The Scarf Is Lit
A scarf with 16 embedded RGB LEDs, individually controllable with a mobile device via Bluetooth LE (Low Energy). The electronics are invisible when turned off, and subtle yet present when on. The scarf is an actual wearable — in the sense that it can be worn at anytime because, when off, it is still a very wearable scarf.
produced by: Tin Geber
I am fascinated by projects that expose emotions — that remove a person’s ability to control/manipulate the external perspective of their internal emotional state. My initial idea was to create a wearable sleeve that would show the wearer’s heartbeat, or galvanic skin response values, in a way that cannot be controlled by the wearer. However I decided that my primary concern was making a wearable that is actually worn, so any wearable that would not be normally utilised by a person is less interesting. I also decided to step away from FitBit territory, since there are so many devices out there made specifically to measure the wearer’s vital signs.
I chose the scarf because of two reasons: 1) it is a great wearable that can hide lots of electronics while keeping its function, and 2) a very good friend of mine (THANK YOU DANNA) was illusion-knitting a scarf that was 80% finished and was perfect for this project.
It has robots.
For the interaction, I decided to explore Bluetooth. In hindsight, I probably would have chosen a different protocol of choice if I knew from the start how intricate and complex Bluetooth can be. Luckily, Adafruit (the providers of most of my electronics for this project) have also developed an app that makes Bluetooth easy and fun. I would have wanted to able to do more with the connectivity, such as IFTT integration, but the UART/MQTT combo was too big of a boulder to cross in the timeframe I had (but see Further Development below).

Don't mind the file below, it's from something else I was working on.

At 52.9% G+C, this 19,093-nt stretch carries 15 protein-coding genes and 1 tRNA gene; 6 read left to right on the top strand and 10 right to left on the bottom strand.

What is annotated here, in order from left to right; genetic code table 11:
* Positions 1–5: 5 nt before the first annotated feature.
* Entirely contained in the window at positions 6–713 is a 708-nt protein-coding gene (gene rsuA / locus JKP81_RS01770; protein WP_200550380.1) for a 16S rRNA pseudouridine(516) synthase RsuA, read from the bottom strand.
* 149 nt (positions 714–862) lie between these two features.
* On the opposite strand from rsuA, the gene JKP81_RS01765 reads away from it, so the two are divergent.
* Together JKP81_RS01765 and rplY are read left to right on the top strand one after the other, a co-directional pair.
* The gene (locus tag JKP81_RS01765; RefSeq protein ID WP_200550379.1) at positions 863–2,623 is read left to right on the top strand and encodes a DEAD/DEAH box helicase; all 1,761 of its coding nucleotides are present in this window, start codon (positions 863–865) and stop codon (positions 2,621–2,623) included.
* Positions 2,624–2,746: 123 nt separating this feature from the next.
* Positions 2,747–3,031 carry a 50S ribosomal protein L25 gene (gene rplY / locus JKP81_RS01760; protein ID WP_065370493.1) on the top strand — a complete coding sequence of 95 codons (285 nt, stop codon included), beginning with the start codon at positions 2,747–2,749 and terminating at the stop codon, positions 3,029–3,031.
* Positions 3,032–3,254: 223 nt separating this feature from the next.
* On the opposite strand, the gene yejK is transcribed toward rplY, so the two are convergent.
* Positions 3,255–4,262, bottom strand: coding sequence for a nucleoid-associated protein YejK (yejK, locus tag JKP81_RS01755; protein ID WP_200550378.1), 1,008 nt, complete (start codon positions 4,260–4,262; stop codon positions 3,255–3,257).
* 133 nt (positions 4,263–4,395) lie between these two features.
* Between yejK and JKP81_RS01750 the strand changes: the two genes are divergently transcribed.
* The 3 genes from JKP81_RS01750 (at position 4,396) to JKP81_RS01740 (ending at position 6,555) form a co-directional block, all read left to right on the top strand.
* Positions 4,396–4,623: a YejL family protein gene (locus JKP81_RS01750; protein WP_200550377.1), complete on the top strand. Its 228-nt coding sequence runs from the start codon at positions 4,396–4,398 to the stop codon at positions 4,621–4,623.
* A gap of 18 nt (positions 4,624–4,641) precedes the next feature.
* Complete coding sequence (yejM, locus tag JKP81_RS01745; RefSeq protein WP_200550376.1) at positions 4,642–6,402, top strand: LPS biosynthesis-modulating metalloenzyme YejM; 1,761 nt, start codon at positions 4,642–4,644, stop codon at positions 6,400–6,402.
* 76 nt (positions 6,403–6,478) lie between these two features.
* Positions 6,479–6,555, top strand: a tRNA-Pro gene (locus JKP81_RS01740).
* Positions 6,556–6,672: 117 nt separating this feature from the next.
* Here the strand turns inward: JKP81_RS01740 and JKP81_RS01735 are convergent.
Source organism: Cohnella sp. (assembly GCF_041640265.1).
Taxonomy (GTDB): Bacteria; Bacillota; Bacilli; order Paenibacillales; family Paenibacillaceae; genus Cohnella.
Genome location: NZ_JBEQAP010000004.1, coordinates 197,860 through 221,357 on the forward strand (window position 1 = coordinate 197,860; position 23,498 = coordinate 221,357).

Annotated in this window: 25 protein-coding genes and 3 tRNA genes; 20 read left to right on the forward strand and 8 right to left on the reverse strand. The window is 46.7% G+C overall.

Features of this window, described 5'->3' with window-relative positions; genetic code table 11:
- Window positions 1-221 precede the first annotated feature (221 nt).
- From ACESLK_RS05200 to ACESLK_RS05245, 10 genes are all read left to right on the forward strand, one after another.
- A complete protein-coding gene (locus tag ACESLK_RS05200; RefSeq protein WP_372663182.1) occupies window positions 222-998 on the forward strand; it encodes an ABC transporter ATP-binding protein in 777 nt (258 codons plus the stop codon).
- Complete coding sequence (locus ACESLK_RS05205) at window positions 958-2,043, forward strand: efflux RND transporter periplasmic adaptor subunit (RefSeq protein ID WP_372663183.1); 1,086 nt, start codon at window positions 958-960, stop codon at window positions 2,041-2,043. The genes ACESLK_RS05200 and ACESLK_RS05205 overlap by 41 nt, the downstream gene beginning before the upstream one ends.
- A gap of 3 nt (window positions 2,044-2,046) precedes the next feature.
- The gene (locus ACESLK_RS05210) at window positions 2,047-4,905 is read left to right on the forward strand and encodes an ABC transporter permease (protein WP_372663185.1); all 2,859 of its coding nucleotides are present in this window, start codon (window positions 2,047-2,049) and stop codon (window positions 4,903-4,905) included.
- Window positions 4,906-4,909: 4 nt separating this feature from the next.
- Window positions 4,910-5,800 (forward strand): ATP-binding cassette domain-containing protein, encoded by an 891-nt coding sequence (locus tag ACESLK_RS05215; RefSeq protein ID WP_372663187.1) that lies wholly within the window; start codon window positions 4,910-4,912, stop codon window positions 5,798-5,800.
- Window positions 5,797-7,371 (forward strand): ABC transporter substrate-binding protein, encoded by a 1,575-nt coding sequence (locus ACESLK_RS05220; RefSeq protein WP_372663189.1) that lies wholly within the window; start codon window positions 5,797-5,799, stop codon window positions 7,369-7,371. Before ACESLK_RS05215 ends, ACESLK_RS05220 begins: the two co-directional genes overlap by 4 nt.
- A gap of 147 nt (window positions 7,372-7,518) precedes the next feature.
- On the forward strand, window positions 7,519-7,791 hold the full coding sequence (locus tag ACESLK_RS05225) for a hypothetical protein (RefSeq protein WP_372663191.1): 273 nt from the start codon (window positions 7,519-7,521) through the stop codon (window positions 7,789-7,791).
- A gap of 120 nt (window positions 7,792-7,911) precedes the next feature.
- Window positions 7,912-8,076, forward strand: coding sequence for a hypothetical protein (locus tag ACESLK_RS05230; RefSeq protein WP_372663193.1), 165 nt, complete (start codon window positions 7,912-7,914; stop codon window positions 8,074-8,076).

I wanted Bluetooth mostly because I didn’t want the wearable itself to have to connect to wifi. Using Bluetooth meant that the wearable can connect to a mobile device and work anywhere even without internet connectivity.
By far the most time-consuming part of this project was sewing. Working with conductive thread can be extremely fiddly — the thread is springy, thick, and tends to knot in spirals. It also doesn’t make solid connections — once I connected all my component to the inside of the scarf, I went back in with a soldering gun and soldered each of the 80 connections between the Neopixels, the Flora and the BLE chip.
I am not a fan of the cyborg-aesthetic, so I spent lots of time making sure the end result is as subtle and “normal” as possible. The scarf can be (reasonably) squished, tied, wrapped around the neck etc. The battery life is amazing (thanks to Bluetooth LE), all the sewn-in components are washable. The microcontroller (Adafruit Flora), BLE chip and LiPo battery live in a velcro pocket so they can be easily removed or replaced.
To come back to the idea of exposing emotions — I want the scarf’s lights to be controlled by external input, such as social media data or events. I have a working prototype that pushes Twitter data onto the mobile app via IFTT and Adafruit.io — the next step is figuring out how to make that information interact with the lights on the wearable.